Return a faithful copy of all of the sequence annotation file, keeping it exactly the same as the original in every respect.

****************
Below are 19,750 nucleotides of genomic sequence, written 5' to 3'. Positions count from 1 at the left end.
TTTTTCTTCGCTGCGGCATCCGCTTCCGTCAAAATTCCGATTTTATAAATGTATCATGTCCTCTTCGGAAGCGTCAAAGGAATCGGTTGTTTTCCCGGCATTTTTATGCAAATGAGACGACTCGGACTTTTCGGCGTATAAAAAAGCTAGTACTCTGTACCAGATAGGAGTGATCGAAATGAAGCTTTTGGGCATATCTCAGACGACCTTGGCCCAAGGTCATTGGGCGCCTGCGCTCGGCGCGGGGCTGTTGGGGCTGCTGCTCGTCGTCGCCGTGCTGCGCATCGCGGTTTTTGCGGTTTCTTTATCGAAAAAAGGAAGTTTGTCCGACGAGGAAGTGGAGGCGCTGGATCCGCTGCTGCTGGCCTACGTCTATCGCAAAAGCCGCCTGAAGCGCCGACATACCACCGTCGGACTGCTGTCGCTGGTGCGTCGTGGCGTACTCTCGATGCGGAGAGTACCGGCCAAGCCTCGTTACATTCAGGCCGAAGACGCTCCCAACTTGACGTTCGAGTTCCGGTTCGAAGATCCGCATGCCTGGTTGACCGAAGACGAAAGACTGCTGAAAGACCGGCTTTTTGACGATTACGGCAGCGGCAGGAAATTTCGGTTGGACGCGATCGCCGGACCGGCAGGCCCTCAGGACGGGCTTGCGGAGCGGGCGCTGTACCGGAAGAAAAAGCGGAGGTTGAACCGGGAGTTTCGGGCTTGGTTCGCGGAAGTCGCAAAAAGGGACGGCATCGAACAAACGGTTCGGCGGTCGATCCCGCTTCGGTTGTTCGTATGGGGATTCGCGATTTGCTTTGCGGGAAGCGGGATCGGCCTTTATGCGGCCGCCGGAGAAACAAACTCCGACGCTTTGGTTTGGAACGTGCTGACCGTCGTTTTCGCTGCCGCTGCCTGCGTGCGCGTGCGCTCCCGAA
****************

Below are 19,750 nucleotides of genomic sequence, written 5' to 3'. Positions count from 1 at the left end.
TTTTTCTTCGCTGCGGCATCCGCTTCCGTCAAAATTCCGATTTTATAAATGTATCATGTCCTCTTCGGAAGCGTCAAAGGAATCGGTTGTTTTCCCGGCATTTTTATGCAAATGAGACGACTCGGACTTTTCGGCGTATAAAAAAGCTAGTACTCTGTACCAGATAGGAGTGATCGAAATGAAGCTTTTGGGCATATCTCAGACGACCTTGGCCCAAGGTCATTGGGCGCCTGCGCTCGGCGCGGGGCTGTTGGGGCTGCTGCTCGTCGTCGCCGTGCTGCGCATCGCGGTTTTTGCGGTTTCTTTATCGAAAAAAGGAAGTTTGTCCGACGAGGAAGTGGAGGCGCTGGATCCGCTGCTGCTGGCCTACGTCTATCGCAAAAGCCGCCTGAAGCGCCGACATACCACCGTCGGACTGCTGTCGCTGGTGCGTCGTGGCGTACTCTCGATGCGGAGAGTACCGGCCAAGCCTCGTTACATTCAGGCCGAAGACGCTCCCAACTTGACGTTCGAGTTCCGGTTCGAAGATCCGCATGCCTGGTTGACCGAAGACGAAAGACTGCTGAAAGACCGGCTTTTTGACGATTACGGCAGCGGCAGGAAATTTCGGTTGGACGCGATCGCCGGACCGGCAGGCCCTCAGGACGGGCTTGCGGAGCGGGCGCTGTACCGGAAGAAAAAGCGGAGGTTGAACCGGGAGTTTCGGGCTTGGTTCGCGGAAGTCGCAAAAAGGGACGGCATCGAACAAACGGTTCGGCGGTCGATCCCGCTTCGGTTGTTCGTATGGGGATTCGCGATTTGCTTTGCGGGAAGCGGGATCGGCCTTTATGCGGCCGCCGGAGAAACAAACTCCGACGCTTTGGTTTGGAACGTGCTGACCGTCGTTTTCGCTGCCGCTGCCTGCGTGCGCGTGCGCTCCCGAA